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'I was wrong': Manitoba woman says school suspension over rainbow poppy didn't happen

The picture of an enamel rainbow poppy sold by an artist online that has caused furor online. SOURCE: Twitter

Cyara Bird claimed her cousin was suspended from their high school for refusing to wear a rainbow remembrance poppy

Some people were quick to condemn the school and criticize the LGBTQ plus community while others were skeptical

But as of Friday night, in a new tweet, Bird says more information has come to light and she's learned she was wrong

VANCOUVER (NEWS 1130) – The story quickly went viral in a sea of online outrage: A teenager suspended from her Manitoba High School for refusing to wear a rainbow poppy.

But turns out it didn’t happen and the woman who made the claim is now saying sorry.

Cyara Bird, a conservative candidate in last month’s federal election, says in a Friday night tweet that more information has come to light and she has learned she was wrong.

“I regret that my words have been misconstrued. I regret that my post was ill-informed and I apologize to any who have been hurt as a result,” Bird says.

“I am and will continue to be a strong supporter of the LGBTQ+ community. In no way did I intend my post to be an attack on the LGBTQ+ community and I apologize if it was received that way. I am also a staunch supporter of our Veterans. Because of that, I believe I may have acted more hastily than I should have.”

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The tweet on Wednesday alleged Bird’s 17-year-old cousin was suspended from her high school by her choir teacher, after refusing to wear a rainbow poppy instead of a red one during a Remembrance Day ceremony.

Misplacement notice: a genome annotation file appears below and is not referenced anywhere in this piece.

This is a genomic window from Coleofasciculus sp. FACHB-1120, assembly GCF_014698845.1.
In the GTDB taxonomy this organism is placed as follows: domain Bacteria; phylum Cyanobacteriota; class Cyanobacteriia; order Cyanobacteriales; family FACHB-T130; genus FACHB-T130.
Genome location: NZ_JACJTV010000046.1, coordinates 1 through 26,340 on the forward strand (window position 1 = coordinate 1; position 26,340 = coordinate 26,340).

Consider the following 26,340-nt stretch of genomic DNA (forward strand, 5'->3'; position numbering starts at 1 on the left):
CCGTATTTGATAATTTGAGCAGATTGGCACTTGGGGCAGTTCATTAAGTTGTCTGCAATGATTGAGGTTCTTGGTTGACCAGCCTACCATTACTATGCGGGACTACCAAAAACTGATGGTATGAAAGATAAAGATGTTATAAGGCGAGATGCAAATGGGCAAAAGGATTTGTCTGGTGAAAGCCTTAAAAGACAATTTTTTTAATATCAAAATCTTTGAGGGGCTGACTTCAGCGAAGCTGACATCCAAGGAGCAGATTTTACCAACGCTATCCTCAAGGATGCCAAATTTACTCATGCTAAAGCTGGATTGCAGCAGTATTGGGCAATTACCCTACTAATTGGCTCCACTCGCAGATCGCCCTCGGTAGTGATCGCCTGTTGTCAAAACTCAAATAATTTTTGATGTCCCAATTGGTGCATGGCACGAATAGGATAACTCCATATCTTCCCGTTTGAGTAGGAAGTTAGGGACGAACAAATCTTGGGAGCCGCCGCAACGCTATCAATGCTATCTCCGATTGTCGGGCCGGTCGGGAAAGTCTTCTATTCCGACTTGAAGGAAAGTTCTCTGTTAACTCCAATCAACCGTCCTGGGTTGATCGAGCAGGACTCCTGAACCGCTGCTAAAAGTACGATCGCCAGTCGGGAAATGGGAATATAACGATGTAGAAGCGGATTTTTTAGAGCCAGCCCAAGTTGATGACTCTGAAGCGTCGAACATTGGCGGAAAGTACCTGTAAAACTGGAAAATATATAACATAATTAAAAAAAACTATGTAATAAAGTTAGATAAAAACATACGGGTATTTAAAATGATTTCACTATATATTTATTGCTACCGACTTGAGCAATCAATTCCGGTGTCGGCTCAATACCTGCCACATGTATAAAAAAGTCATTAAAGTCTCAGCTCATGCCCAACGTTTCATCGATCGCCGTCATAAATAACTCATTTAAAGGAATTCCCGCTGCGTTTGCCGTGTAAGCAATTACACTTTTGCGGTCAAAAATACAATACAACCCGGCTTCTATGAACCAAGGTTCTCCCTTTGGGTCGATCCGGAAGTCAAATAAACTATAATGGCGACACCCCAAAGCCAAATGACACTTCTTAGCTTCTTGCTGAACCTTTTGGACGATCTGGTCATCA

“My 17 year old cousin was suspended today‚Ķ want to know why?” the tweet said. “Her choir teacher was demanding that the choir wear rainbow poppies during their performance in the Remembrance Day ceremony. She and another student rejected that idea, and both were suspended for ‘hate speech.'”

The tweet quickly went viral, with almost 5,000 retweets and nearly 75,000 likes and thousands more sharing the tweet on other social media platforms, including Facebook. Bird made her account private shortly after but has since made it public once again.

Some people were quick to condemn the school and criticize the LGBTQ+ community while others were skeptical of the legitimacy of her claim from the get go. Following Bird’s tweet, the school said at no point did any staff direct, nor mandate, any student to wear a “rainbow poppy.”

“I will endeavour to ensure the accuracy of the information I send from the platform that has been given to me. I will not be commenting on this further,” Bird added in her Twitter apology.